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Publication numberUS6327632 B1
Publication typeGrant
Application numberUS 09/231,942
Publication dateDec 4, 2001
Filing dateJan 14, 1999
Priority dateNov 3, 1997
Fee statusLapsed
Also published asUS5923894
Publication number09231942, 231942, US 6327632 B1, US 6327632B1, US-B1-6327632, US6327632 B1, US6327632B1
InventorsDonald L. Sollars
Original AssigneeBrecis Communications
Export CitationBiBTeX, EndNote, RefMan
External Links: USPTO, USPTO Assignment, Espacenet
Adaptable I/O pins manifesting I/O characteristics responsive to bit values stored in selected addressable storage locations, each pin coupled to three corresponding addressable storage locations
US 6327632 B1
Abstract
A pin control unit and a plurality of addressable storage locations are provided to an integrated circuit to control the input/output (I/O) pins of a functional block of the integrated circuit or the I/O pins of the integrated circuit. Multiple ones of the addressable storage locations are correspondingly coupled to I/O buffers associated with the I/O pins. The pin control unit selectively loads bit values into appropriate ones of the addressable storage locations. In response, the I/O buffers input bit values from and/or output bit values to the corresponding I/O pins. The pin control unit controls subsets of the I/O pins in a coordinated manner as I/O ports. The pin control unit also controls data movement between the addressable storage locations and various temporary storage elements of the functional block/integrated circuit.
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Claims(19)
What is claimed is:
1. An apparatus comprising:
a plurality of addressable storage locations, the plurality of addressable storage locations comprising a plurality of sets of three addressable storage locations;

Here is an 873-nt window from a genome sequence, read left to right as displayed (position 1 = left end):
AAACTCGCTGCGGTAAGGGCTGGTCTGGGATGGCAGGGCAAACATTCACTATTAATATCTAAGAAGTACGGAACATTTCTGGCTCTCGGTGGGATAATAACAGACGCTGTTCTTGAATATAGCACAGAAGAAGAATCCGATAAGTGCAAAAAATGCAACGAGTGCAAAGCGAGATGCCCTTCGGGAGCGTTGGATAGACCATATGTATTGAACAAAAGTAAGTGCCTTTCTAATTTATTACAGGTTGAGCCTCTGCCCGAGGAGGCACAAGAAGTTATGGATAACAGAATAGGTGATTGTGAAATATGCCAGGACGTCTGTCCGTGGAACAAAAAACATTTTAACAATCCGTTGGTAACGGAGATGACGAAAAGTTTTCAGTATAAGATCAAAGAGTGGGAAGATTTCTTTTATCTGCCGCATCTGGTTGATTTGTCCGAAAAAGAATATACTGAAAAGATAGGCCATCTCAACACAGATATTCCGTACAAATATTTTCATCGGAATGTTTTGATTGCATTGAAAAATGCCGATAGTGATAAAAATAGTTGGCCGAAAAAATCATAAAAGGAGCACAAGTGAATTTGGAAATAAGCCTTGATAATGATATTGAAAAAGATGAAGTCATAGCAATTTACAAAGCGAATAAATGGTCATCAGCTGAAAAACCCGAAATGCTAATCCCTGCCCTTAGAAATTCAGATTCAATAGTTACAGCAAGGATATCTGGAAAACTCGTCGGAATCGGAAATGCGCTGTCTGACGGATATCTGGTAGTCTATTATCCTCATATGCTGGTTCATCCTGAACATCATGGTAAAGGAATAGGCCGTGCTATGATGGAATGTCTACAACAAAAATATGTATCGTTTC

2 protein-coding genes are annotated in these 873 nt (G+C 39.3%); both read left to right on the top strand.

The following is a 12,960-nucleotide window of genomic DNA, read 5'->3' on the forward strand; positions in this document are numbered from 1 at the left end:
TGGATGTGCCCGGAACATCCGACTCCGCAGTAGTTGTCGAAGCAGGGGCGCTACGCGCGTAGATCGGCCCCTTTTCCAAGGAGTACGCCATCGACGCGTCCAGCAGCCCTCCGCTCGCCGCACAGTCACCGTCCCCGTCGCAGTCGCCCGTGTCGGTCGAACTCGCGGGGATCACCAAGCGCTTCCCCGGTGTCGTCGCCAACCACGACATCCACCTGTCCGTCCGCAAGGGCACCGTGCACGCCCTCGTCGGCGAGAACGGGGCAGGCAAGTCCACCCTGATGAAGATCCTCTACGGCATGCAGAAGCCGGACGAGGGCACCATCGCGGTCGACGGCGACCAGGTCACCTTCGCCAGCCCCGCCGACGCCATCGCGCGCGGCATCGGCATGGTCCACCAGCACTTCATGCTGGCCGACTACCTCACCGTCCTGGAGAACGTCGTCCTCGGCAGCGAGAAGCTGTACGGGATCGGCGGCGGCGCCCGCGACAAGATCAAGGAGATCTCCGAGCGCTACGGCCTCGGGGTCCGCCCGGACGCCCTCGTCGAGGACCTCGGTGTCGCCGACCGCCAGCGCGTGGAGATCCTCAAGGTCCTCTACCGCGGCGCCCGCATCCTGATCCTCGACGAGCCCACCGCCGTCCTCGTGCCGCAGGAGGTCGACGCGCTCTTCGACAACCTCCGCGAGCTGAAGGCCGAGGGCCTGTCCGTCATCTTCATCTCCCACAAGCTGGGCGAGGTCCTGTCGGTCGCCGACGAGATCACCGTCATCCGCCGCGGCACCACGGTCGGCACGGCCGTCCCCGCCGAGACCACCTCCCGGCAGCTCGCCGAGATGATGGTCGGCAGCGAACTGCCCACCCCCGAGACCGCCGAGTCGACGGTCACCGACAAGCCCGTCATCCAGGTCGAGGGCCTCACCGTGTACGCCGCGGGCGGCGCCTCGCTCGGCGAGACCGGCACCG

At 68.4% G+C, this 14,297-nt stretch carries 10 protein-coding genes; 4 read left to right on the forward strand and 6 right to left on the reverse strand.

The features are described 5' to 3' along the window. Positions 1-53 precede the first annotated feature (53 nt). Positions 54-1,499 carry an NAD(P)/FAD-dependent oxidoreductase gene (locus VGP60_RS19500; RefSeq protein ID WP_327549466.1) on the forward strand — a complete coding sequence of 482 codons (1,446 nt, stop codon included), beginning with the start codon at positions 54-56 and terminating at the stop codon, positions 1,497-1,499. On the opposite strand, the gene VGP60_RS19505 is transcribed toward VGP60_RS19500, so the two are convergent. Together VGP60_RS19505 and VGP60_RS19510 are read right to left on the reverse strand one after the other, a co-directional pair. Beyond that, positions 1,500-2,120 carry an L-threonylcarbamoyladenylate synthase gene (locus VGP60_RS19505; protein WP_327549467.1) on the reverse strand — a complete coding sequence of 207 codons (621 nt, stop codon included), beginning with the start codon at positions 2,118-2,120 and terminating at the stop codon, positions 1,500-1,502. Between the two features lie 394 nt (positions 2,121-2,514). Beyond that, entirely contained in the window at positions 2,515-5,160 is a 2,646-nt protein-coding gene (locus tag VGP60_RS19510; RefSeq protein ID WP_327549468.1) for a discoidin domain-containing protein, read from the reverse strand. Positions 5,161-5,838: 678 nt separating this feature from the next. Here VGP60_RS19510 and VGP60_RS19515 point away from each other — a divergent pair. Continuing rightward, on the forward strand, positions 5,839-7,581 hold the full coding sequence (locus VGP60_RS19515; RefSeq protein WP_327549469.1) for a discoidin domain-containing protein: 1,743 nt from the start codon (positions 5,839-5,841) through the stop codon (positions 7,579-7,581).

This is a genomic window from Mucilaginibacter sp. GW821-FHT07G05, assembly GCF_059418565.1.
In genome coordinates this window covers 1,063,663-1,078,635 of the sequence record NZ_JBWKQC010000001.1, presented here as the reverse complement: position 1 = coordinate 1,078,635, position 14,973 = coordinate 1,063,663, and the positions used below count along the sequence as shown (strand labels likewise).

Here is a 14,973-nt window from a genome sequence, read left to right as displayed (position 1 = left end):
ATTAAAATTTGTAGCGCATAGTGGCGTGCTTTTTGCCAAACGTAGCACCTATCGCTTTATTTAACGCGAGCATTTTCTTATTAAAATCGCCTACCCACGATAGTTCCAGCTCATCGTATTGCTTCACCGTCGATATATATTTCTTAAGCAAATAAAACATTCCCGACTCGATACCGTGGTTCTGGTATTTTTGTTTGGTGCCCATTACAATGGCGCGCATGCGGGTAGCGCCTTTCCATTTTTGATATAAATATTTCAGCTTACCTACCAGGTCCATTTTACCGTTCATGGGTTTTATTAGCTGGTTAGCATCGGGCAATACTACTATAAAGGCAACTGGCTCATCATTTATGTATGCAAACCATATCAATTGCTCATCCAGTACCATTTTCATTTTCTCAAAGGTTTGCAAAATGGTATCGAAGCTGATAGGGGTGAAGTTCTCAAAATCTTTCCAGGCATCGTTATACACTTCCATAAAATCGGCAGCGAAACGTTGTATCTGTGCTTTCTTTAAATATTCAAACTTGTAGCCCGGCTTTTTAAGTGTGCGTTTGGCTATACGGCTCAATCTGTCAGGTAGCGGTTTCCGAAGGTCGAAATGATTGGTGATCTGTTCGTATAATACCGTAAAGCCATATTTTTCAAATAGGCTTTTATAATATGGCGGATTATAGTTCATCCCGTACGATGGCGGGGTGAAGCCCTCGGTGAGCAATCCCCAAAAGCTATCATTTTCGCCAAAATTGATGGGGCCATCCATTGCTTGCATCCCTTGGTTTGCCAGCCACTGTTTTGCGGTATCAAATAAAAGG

a plurality of generic input/output (I/O) pins, each I/O pin to be coupled to three corresponding addressable storage locations, and responsive to bit values stored into the three corresponding addressable storage locations; and
a pin control unit coupled to the plurality of addressable storage locations, said pin control unit to selectively store bit values in selected addressable storage locations in a first predetermined manner to cause the generic I/O pins to manifest a first set of I/O characteristics as defined in accordance with a first architecture.
2. The apparatus of claim 1 wherein the pin control unit is to further selectively store bit values in selected addressable storage locations in a second predetermined manner to cause the generic I/O pins to manifest a second set of I/O characteristics as defined in accordance with a second architecture.
3. The apparatus of claim 1 further comprising:
a plurality of pairs of I/O buffers, each pair of I/O buffers of the plurality of pairs of I/O buffers coupled between one of the plurality of generic I/O pins and three corresponding addressable storage locations, said I/O buffers to input bit values from and/or output bit values to corresponding generic I/O pins responsive to the bit values stored in the corresponding addressable storage locations.
4. The apparatus of claim 3 wherein each pair of I/O buffers of the plurality of pairs of I/O buffers includes an input buffer and an output buffer.
5. The apparatus of claim 4 wherein a first output buffer includes a pull up device coupled to a first addressable memory location of the three corresponding addressable storage locations and a pull-down device coupled to a second addressable memory location of the three corresponding addressable storage locations, and wherein the pin control unit stores an output bit value into both the first and second addressable memory locations.
6. The apparatus of claim 4 wherein a first output buffer includes a pull up device coupled to a first addressable memory location of the three corresponding addressable storage locations and a pull-down device coupled to a second addressable memory location of the three corresponding addressable storage locations, and a first input buffer is coupled to a third addressable memory location of the three corresponding addressable storage locations, wherein the pin control unit stores a first value in the first addressable memory location and an inverse of the first value in the second addressable memory location to disable the output buffer, and wherein an input bit value from the first input buffer is stored in the third addressable memory location.
7. The apparatus of claim 1 wherein the plurality of generic I/O pins are coupled to one of an integrated circuit and a functional block of an integrated circuit.